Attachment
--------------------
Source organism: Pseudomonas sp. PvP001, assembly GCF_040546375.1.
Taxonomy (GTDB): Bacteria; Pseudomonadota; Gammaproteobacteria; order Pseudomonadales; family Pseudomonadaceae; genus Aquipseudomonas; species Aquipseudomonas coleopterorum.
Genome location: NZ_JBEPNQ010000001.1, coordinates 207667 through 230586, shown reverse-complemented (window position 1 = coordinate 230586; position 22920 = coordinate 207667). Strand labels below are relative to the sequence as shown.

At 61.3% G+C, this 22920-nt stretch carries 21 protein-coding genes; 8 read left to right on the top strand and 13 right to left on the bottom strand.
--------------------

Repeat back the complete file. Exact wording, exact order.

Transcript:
Source organism: Pseudomonas sp. PvP001, assembly GCF_040546375.1.
Taxonomy (GTDB): Bacteria; Pseudomonadota; Gammaproteobacteria; order Pseudomonadales; family Pseudomonadaceae; genus Aquipseudomonas; species Aquipseudomonas coleopterorum.
Genome location: NZ_JBEPNQ010000001.1, coordinates 207667 through 230586, shown reverse-complemented (window position 1 = coordinate 230586; position 22920 = coordinate 207667). Strand labels below are relative to the sequence as shown.

At 61.3% G+C, this 22920-nt stretch carries 21 protein-coding genes; 8 read left to right on the top strand and 13 right to left on the bottom strand.